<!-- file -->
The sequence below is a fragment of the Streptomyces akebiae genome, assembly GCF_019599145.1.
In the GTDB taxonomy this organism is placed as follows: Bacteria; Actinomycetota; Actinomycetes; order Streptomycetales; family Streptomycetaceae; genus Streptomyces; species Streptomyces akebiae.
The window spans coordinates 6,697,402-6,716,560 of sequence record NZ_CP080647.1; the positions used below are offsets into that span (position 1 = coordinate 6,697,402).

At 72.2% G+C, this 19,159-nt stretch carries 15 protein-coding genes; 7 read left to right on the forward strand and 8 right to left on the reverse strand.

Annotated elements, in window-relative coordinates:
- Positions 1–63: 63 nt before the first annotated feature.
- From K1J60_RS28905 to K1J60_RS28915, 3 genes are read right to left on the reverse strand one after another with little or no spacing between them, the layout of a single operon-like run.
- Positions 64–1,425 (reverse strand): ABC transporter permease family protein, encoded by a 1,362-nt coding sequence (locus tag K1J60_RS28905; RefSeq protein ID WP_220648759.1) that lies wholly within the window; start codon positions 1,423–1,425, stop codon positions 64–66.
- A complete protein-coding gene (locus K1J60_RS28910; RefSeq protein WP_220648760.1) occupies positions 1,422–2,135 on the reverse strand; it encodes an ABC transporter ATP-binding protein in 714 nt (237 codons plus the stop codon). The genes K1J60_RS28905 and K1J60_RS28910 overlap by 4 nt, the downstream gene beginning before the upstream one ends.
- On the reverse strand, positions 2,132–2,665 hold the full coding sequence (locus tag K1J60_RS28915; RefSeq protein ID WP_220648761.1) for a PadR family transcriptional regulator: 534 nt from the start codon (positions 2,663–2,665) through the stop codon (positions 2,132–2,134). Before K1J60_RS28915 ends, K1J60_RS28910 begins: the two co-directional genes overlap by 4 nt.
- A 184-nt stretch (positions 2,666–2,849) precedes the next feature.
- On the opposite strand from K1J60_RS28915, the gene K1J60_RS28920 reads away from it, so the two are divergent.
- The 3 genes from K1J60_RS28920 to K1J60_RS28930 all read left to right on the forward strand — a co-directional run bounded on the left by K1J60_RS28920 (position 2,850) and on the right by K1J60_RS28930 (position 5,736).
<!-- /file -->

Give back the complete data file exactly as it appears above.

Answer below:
The sequence below is a fragment of the Streptomyces akebiae genome, assembly GCF_019599145.1.
In the GTDB taxonomy this organism is placed as follows: Bacteria; Actinomycetota; Actinomycetes; order Streptomycetales; family Streptomycetaceae; genus Streptomyces; species Streptomyces akebiae.
The window spans coordinates 6,697,402-6,716,560 of sequence record NZ_CP080647.1; the positions used below are offsets into that span (position 1 = coordinate 6,697,402).

At 72.2% G+C, this 19,159-nt stretch carries 15 protein-coding genes; 7 read left to right on the forward strand and 8 right to left on the reverse strand.

Annotated elements, in window-relative coordinates:
- Positions 1–63: 63 nt before the first annotated feature.
- From K1J60_RS28905 to K1J60_RS28915, 3 genes are read right to left on the reverse strand one after another with little or no spacing between them, the layout of a single operon-like run.
- Positions 64–1,425 (reverse strand): ABC transporter permease family protein, encoded by a 1,362-nt coding sequence (locus tag K1J60_RS28905; RefSeq protein ID WP_220648759.1) that lies wholly within the window; start codon positions 1,423–1,425, stop codon positions 64–66.
- A complete protein-coding gene (locus K1J60_RS28910; RefSeq protein WP_220648760.1) occupies positions 1,422–2,135 on the reverse strand; it encodes an ABC transporter ATP-binding protein in 714 nt (237 codons plus the stop codon). The genes K1J60_RS28905 and K1J60_RS28910 overlap by 4 nt, the downstream gene beginning before the upstream one ends.
- On the reverse strand, positions 2,132–2,665 hold the full coding sequence (locus tag K1J60_RS28915; RefSeq protein ID WP_220648761.1) for a PadR family transcriptional regulator: 534 nt from the start codon (positions 2,663–2,665) through the stop codon (positions 2,132–2,134). Before K1J60_RS28915 ends, K1J60_RS28910 begins: the two co-directional genes overlap by 4 nt.
- A 184-nt stretch (positions 2,666–2,849) precedes the next feature.
- On the opposite strand from K1J60_RS28915, the gene K1J60_RS28920 reads away from it, so the two are divergent.
- The 3 genes from K1J60_RS28920 to K1J60_RS28930 all read left to right on the forward strand — a co-directional run bounded on the left by K1J60_RS28920 (position 2,850) and on the right by K1J60_RS28930 (position 5,736).